The department in which M.H. and H.I. retired from and M.T. currently works received financial support from Nagahama city, Toyooka city, and five pharmaceutical companies (Mitsubishi Tanabe Pharma, Chugai Pharmaceutical, UCB Japan, Ayumi, and Asahi Kasei Pharma). M.H. receives research grants and/or speaker fees from Bristol-Myers, Eisai, Eli Lilly, Mitsubishi Tanabe, and Novartis Pharma. H.I. receives research grants from Bristol-Myers, Eisai, Mochida, and Taisho. The KURAMA cohort study is supported by a grant from Daiichi-Sankyo. M.T. has received research grants and/or speaker fees from AbbVie GK, Asahi Kasei Pharma Corp., Astellas Pharma Inc., Ayumi Pharmaceutical Corp., Bristol-Myers Squibb, Chugai Pharmaceutical Co., Ltd., Eisai Co., Ltd., Eli Lilly Japan K.K., Pfizer Inc., UCB Japan Co., Ltd., Janssen Pharmaceutical K.K., Mitsubishi Tanabe Pharma Corp., Novartis Pharma K.K., Taisho Pharma Co., Ltd. The present study was investigator-initiated. These companies played no role in study design, data collection or analysis, writing of the manuscript, or the decision to submit for publication. H.M., M.K., A.I., M.S., M.I., Y.T, and Y.F. declare no competing interests.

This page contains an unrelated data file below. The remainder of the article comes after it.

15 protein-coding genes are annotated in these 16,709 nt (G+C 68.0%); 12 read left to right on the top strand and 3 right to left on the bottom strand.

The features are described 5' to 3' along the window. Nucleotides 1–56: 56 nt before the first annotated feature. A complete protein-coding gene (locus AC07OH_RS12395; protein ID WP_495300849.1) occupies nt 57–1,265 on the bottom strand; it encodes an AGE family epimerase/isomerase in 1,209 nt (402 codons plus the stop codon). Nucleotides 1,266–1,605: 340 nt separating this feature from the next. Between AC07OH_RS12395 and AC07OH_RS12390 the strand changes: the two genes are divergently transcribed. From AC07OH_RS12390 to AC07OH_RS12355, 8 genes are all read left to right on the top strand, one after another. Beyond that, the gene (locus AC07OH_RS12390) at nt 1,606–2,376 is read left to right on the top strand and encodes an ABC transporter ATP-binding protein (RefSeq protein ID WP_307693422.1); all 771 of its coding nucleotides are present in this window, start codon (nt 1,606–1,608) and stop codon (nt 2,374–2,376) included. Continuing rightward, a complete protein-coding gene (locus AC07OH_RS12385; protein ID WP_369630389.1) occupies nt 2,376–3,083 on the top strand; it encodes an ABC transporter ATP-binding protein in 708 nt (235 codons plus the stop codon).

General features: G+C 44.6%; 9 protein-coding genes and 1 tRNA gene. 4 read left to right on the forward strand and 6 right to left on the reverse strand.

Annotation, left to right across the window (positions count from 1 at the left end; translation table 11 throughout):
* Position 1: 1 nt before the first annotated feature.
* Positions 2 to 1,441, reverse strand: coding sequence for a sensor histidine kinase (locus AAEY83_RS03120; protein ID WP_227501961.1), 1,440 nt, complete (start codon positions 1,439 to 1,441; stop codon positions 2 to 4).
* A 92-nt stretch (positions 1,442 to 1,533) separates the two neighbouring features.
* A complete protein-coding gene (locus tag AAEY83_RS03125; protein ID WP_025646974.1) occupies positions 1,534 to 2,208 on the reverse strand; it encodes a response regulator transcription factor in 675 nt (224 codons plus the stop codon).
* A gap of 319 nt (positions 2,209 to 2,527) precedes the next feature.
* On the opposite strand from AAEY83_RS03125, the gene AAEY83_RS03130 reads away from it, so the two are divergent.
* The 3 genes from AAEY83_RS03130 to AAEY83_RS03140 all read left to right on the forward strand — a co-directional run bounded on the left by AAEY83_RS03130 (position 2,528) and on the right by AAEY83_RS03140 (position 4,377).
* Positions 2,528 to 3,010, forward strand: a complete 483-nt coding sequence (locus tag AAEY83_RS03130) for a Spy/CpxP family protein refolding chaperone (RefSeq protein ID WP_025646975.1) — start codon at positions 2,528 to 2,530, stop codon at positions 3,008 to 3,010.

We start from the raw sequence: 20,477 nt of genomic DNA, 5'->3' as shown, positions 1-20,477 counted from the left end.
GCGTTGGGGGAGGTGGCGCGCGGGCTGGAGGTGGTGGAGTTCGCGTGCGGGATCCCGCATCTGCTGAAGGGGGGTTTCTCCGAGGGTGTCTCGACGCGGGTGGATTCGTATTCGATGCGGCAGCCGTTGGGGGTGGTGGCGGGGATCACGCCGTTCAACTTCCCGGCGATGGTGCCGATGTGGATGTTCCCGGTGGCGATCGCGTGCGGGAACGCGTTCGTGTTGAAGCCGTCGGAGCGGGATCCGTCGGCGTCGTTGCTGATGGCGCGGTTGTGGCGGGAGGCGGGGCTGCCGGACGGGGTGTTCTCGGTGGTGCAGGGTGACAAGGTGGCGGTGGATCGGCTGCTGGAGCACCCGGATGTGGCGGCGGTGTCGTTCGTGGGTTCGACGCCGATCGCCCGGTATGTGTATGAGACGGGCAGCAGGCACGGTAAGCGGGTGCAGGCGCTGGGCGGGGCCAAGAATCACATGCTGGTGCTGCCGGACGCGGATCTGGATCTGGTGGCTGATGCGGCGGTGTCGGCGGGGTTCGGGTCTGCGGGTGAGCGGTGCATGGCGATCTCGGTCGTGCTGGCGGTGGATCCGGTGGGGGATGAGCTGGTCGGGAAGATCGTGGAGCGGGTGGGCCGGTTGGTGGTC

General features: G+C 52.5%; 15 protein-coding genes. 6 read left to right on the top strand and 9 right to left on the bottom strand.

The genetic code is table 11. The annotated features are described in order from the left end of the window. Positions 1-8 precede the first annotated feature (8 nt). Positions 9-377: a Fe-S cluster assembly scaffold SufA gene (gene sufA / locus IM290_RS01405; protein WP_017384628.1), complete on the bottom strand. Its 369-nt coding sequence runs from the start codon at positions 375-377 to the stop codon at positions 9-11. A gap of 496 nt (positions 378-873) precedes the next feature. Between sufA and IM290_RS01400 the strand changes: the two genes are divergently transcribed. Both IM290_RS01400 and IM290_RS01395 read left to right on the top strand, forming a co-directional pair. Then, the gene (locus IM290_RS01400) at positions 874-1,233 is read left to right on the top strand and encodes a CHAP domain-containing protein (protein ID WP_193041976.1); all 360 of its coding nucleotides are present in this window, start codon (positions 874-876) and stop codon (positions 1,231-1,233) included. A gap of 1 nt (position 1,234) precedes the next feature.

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Matsuo, H., Kamada, M., Imamura, A. et al. Machine learning-based prediction of relapse in rheumatoid arthritis patients using data on ultrasound examination and blood test. Sci Rep 12, 7224 (2022). https://doi.org/10.1038/s41598-022-11361-y